Oh, Fell Felon!
A felon is someone who has committed a felony, a serious crime with serious consequences. The class includes acts such as murder, rape, burglary, or treason. In early English law, it was cause for losing one’s fee--the land granted to a vassal by his lord. Punishment might additionally include an amputated limb or even execution.
While there is some uncertainty, the OED seems to lean towards an Old French/Latin word meaning “someone full of bitterness, venom, or gall.” It would then have a connection to the adjective fell--fierce, savage, cruel, ruthless:
"Wide wounds emongst them many a one he [Sidney] made,
Now with his sharp borespeare, now with his blade...
So as he rag'd emongst that beastly rout,
A cruell beast of most accursed brood:
Vpon him turnd (despeyre makes cowards stout)
And with fell tooth accustomed to blood,
Launched his thigh with so mischieuous might,
That it both bone and muscles ryued quight".
Spenser’s Astrophel (1595)
The word fell survives in the popular saying “one fell swoop,” originally a grim reference to a hawk or other bird of prey swooping down on its victim. Less menacing in our day, it now means “all at once.”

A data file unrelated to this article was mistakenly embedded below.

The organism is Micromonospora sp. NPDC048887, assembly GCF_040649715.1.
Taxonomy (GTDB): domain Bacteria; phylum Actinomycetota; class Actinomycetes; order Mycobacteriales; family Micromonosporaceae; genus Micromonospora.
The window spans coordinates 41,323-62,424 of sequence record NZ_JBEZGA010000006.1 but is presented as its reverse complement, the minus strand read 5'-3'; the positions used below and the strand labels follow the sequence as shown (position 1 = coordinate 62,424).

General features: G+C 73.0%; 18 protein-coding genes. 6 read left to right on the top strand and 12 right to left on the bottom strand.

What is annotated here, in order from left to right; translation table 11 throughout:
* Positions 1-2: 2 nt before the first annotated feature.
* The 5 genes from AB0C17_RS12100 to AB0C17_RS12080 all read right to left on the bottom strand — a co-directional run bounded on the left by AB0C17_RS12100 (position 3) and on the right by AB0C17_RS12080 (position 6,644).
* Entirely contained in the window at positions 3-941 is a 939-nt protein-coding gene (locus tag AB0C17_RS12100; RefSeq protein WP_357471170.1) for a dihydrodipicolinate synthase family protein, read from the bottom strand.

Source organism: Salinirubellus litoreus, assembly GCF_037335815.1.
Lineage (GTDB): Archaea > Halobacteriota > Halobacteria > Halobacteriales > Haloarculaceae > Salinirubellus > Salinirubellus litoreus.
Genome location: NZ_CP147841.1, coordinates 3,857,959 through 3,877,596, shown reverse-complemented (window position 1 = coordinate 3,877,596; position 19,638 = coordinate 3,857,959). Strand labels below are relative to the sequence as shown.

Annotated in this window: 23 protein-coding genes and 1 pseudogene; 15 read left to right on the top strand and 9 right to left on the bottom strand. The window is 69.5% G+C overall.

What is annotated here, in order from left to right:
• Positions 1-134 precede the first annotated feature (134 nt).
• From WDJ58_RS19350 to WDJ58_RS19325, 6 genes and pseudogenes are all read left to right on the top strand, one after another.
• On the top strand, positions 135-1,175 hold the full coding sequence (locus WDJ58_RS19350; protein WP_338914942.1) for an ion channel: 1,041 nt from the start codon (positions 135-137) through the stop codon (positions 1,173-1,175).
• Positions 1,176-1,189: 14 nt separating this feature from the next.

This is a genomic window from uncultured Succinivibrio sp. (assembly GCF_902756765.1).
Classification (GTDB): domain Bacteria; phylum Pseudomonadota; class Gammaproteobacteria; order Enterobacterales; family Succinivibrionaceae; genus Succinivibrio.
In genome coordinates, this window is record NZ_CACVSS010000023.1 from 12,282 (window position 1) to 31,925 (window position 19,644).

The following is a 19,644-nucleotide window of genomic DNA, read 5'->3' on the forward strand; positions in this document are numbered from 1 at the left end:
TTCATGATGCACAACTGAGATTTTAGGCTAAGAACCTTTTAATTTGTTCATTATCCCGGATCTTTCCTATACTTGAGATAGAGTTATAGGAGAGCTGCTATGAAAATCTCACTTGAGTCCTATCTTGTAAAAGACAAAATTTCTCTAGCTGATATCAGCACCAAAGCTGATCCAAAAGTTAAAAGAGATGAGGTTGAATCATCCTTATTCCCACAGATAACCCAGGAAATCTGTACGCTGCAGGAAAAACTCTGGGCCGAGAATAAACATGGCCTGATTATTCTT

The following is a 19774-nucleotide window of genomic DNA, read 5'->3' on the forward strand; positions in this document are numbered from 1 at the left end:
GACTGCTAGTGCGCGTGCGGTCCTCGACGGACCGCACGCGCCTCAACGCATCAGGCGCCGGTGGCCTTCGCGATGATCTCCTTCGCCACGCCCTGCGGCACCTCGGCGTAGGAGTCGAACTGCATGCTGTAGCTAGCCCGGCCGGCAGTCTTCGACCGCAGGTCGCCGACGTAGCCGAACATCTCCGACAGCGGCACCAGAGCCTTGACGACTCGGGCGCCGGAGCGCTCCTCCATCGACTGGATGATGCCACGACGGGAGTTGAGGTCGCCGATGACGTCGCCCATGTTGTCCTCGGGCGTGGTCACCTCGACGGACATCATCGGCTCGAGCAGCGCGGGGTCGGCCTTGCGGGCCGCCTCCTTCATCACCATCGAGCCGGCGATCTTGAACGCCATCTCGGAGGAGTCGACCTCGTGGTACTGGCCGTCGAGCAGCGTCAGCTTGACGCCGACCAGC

Felon as an adjective has generally referred to negative qualities:
• terrible, wicked, and base (1300)
• murderous (1320)
• angry or sullen (1374)
• stolen (1631)
On the other hand, it mysteriously acquired a positive connotation at times, possibly because some cruel qualities were an asset for warriors:
• brave, courageous, and sturdy (1375)
• tremendous, huge, or terribly great (1450)
Felon , n. 2, is connected through the Latin word for gall, but it refers to an abscess, an inflamed sore, a boil, or a suppuration.
SIDEBAR: Felony, a Swiss Melodic Metal Band
(substitute @ for AT above)